David Baxter via NOAA
This soccer ball with Japanese writing came from a school in a tsunami-stricken area of Japan.
A volleyball and soccer ball that washed ashore on an Alaskan island may be the first pieces of debris to arrive in the United States from last year's tsunami in Japan.
The sports balls were spotted by radar technician David Baxter on treeless, windswept Middleton Island in the Gulf of Alaska, Doug Helton of the National Oceanic and Atmospheric Administration in Seattle said in an agency blog post.
Baxter’s wife translated writing on the soccer ball and traced it back to a Japanese school in an area hit by the tsunami, Helton said.
He told the Anchorage Daily News the balls were the first tsunami debris retrieved in Alaska.
"There have been other items that were suspected, but this is the first one that we're aware of that has the credentials that may make it possible to positively identify it."
Helton, in the NOAA post, said the agency, the State Department and the Japanese Embassy and its Seattle consulate are working to confirm details and set up the return of other debris that comes ashore.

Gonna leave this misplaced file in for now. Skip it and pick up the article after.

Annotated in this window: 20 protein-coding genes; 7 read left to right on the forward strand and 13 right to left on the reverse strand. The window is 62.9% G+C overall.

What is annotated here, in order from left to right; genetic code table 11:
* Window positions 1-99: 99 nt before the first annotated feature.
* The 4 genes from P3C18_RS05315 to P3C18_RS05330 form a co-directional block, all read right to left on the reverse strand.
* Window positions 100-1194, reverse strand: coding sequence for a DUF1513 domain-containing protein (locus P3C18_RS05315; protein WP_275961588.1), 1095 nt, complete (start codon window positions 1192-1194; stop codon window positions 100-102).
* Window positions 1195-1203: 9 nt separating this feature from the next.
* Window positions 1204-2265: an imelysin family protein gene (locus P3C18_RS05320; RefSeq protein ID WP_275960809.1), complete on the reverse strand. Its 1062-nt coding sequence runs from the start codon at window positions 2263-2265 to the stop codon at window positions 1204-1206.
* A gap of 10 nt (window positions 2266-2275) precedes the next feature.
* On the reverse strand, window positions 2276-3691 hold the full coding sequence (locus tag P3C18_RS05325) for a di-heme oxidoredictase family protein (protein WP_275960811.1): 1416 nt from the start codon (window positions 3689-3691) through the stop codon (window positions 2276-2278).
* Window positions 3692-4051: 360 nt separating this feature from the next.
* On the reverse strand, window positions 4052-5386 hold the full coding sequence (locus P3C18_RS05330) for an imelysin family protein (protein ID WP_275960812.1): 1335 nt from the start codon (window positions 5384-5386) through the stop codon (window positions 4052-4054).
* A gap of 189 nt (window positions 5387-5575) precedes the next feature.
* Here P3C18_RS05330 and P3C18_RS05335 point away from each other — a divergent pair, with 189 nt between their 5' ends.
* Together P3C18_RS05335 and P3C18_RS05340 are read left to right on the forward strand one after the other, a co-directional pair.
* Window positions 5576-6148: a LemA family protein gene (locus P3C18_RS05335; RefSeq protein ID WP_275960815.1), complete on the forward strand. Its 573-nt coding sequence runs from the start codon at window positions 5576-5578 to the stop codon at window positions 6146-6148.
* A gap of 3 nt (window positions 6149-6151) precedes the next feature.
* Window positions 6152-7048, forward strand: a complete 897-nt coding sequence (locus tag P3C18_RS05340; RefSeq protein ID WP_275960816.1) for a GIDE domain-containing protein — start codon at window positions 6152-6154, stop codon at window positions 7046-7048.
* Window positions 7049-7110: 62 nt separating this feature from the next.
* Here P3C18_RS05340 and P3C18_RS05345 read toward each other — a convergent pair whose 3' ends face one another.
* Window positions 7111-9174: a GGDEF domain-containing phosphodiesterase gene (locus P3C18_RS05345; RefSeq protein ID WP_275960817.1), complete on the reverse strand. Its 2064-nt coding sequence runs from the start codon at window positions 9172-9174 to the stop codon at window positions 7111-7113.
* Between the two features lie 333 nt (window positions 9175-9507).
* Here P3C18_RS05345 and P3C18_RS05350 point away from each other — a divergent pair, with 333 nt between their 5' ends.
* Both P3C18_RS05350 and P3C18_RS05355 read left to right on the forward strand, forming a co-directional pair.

A magnitude 9.0 earthquake off Japan's northeast coast on March 11, 2011, triggered a 75-foot wall of water that flattened waterfront towns, killing 16,000. Three thousand people are still unaccounted for. The tsunami triggered a crisis at Tokyo Electric Power's Fukushima Daiichi atomic power plant, forcing tens of thousands of people to flee in the world's worst nuclear accident in 25 years.
U.S. authorities were immediately aware that the clockwise circulation of the Pacific's northern waters would deliver some remnants of that destruction to American shores.
A Japanese ghost ship Ryou-Un Maru turned up earlier in the Gulf of Alaska off Southeast Alaska after a 4,500-mile journey. The U.S. Coast Guard ended sank the vessel April 5.
In January, a half-dozen large buoys suspected to be from Japanese oyster farms appeared at the top of Alaska's panhandle and may be among the first tsunami debris.
State health and environmental officials have said there's little need to be worried that debris landing on Alaska shores will be contaminated by radiation.
This article contains reporting by Reuters and The Associated Press.
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